The Student News Site of Quinnipiac University

The Quinnipiac Chronicle

The Student News Site of Quinnipiac University

The Quinnipiac Chronicle

The Student News Site of Quinnipiac University

The Quinnipiac Chronicle

Working for Big Brother


Several years ago, I scoffed at my sister for her decreasing social media use – an unkempt Instagram and the lack of a green dot next to her Facebook name was, at the time for me, unnatural.

In her assertion that she was doing it for a good cause she came across as some sort of Neo-Luddite, denying its technological importance and integrity to people. She spouted warnings about how social media is controlling her and that she shouldn’t have to be measured by it. I nodded to her words as I double tapped away on Instagram.

“Wait until you start looking for internships, Nikita,” my sister said. “Those pictures of you playing beer pong are going to be coming back to haunt you.”

That was years ago. I sheepishly recalled the photos and relaxed in knowing that even if these alleged beer pong pictures were still up on Facebook, I could untag myself or ask my friend to delete it. Only afterward did I start receiving the bombardment of warnings telling me that every post I make on the Internet is there forever – but not so much the posts that other people would make about me as well.

As I sit here writing this, I am also looking at my tagged Facebook pictures, and I feel antsy. I’m technically already screwed, but why should that be?

If you have been on Facebook recently, you may have noticed new features for tagging people in pictures. There is one feature in particular I find unsettling. If you move your cursor over a person’s face, the social network will prompt you to tag the person depicted into the photograph with startling accuracy, even if their face is blurred or only partially exposed.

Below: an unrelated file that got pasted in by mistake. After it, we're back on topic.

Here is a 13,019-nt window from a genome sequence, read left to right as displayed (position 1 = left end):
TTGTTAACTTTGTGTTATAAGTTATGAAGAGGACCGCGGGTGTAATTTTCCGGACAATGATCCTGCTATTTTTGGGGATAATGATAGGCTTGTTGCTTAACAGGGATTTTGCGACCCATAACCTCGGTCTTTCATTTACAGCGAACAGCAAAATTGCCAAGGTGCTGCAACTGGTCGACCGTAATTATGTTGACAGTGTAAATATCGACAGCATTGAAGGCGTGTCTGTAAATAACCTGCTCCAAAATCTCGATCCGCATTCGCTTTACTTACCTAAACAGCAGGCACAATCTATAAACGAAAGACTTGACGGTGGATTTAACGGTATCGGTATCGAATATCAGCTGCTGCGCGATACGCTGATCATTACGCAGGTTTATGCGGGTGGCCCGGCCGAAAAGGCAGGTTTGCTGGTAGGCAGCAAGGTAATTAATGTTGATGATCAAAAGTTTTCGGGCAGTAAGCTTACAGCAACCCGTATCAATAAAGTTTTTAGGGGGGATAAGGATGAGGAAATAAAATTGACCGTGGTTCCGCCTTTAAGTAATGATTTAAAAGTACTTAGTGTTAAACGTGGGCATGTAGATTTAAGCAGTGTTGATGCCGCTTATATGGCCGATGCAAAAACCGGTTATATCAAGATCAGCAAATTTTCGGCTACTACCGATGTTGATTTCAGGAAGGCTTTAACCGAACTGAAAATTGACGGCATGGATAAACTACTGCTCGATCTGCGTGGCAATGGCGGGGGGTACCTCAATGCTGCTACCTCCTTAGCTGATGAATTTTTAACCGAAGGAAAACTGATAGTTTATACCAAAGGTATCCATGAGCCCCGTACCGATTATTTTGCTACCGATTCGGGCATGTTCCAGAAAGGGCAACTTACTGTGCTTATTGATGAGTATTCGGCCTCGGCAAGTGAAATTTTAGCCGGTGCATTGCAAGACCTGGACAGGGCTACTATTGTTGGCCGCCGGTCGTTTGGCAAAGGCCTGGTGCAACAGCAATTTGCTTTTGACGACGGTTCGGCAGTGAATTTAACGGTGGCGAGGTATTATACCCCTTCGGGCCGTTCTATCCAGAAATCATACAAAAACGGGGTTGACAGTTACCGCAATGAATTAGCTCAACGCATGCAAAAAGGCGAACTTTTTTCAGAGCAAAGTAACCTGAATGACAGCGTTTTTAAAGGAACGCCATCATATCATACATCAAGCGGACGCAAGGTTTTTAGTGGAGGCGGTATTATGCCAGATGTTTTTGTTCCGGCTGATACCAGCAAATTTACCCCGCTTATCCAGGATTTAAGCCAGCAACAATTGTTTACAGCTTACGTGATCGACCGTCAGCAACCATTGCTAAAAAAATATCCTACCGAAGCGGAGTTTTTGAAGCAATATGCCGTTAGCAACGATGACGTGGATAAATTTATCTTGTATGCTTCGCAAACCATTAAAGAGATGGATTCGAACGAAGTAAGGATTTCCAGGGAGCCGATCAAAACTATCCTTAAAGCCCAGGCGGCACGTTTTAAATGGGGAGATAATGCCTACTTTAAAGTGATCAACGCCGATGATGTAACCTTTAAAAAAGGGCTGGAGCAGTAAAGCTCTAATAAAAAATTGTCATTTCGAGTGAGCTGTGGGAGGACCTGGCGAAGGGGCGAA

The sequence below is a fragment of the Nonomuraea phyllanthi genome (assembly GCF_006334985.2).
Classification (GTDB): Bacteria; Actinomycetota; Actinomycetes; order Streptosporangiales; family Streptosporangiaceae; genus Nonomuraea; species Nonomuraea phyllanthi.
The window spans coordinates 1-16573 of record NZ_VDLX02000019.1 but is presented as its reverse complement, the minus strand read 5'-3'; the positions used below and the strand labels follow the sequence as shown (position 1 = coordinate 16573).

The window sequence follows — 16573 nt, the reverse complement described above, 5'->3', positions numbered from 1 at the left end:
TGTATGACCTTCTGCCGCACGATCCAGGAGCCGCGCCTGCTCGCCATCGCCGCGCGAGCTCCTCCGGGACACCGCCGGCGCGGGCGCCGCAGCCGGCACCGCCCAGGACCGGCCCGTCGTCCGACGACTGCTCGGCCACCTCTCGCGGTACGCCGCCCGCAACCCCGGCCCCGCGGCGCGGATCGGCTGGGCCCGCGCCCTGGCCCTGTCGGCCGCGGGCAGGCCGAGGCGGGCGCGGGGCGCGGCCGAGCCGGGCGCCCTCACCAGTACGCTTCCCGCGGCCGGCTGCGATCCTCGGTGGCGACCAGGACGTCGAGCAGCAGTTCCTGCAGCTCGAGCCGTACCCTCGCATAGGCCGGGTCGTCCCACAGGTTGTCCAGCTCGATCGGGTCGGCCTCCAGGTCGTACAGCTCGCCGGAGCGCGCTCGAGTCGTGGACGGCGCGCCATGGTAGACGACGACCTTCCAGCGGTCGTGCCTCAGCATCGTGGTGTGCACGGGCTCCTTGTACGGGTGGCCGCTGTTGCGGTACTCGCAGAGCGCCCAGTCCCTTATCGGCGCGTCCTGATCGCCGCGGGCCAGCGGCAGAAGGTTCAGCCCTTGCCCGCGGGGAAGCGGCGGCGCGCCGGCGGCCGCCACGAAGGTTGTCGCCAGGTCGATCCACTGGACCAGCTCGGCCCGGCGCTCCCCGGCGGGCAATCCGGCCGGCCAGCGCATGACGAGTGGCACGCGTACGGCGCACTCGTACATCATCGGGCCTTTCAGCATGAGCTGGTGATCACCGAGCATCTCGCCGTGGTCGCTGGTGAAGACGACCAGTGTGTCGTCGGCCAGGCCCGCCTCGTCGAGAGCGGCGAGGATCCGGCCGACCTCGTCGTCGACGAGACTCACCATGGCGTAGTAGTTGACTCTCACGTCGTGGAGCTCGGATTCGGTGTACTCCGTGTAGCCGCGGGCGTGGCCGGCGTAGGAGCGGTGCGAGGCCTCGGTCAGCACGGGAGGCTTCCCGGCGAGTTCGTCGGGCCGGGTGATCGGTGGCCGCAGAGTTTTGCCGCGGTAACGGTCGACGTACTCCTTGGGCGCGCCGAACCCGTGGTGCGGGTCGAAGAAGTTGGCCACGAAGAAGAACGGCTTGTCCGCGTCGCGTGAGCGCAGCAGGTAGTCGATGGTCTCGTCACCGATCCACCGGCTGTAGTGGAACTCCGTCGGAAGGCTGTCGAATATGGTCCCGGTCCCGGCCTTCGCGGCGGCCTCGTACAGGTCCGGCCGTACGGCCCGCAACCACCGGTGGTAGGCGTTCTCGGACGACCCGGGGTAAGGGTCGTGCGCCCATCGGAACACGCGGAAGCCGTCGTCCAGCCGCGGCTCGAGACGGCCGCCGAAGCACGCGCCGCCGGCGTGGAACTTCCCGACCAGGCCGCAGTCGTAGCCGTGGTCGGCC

Now, the main problems with this are a separate argument, perhaps for a later story, but the fact that Google’s facial recognition software, among other technologies, is helping so much to log your entire online existence (a prevalent component to the lives of most young jobseekers) enables employers and bosses to exercise an increasingly invasive agenda of controlling their employees’ behavior.

Having an “acceptable” online presence devoid of any content that could potentially compromise you is the newest component to any resume. If your social media presence is not up to par with potential employers’ standards of excellence, then the rest of your resume probably won’t matter.

I hope your Facebook is ready, along with your Twitter, Instagram and search history.

In all organizations there exists a corporate culture. The organized corporate culture of a business reflects the values, beliefs and principles of its leaders and bosses. Sure, any private corporation should reserve the right to enforce their values. They don’t have to prove whether that picture of you contained a beer or a soda, a joint or a lollipop; your employment is at their absolute discretion, and if an employer thinks your consumption of lollipops and sodas will somehow jeopardize the good of the company (your credentials, achievements, ethics, degrees and experience notwithstanding), they are entitled to not hire you.

The problem lays herein the fact that American corporations frequently do exercise stringent policing of its employees’ and interviewees’ entire online presence.

My sister told me that an employer had asked her to log into her Facebook so her employer could get a full, unrestricted look at it – right before she asked to see my sister’s credentials.

When I created my Facebook, I had not known I would be subjected to this type of scrutiny. The previously nonexistent ability of employers to peer into the lives of their workers through the Internet is very new, developing and most of all, exploitative. Before Facebook, access to information like this was not possible, and the people trying to create this access weren’t subjected to this same level of invasive attention.

Unless you created your Facebook with the purpose of it looking eye-catching to employers, it may already be too late. No deletion or un-tagging is enough to have your name and face kept away from the highly advanced eye of big corporations. I do not support the dismantling of this technology, nor any other type of technology – progress is always good. However, the negative implementation of it by companies to dictate the lives of their employees is only disabling.

Don’t use the technology against the people; there’s LinkedIn for a reason.

More to Discover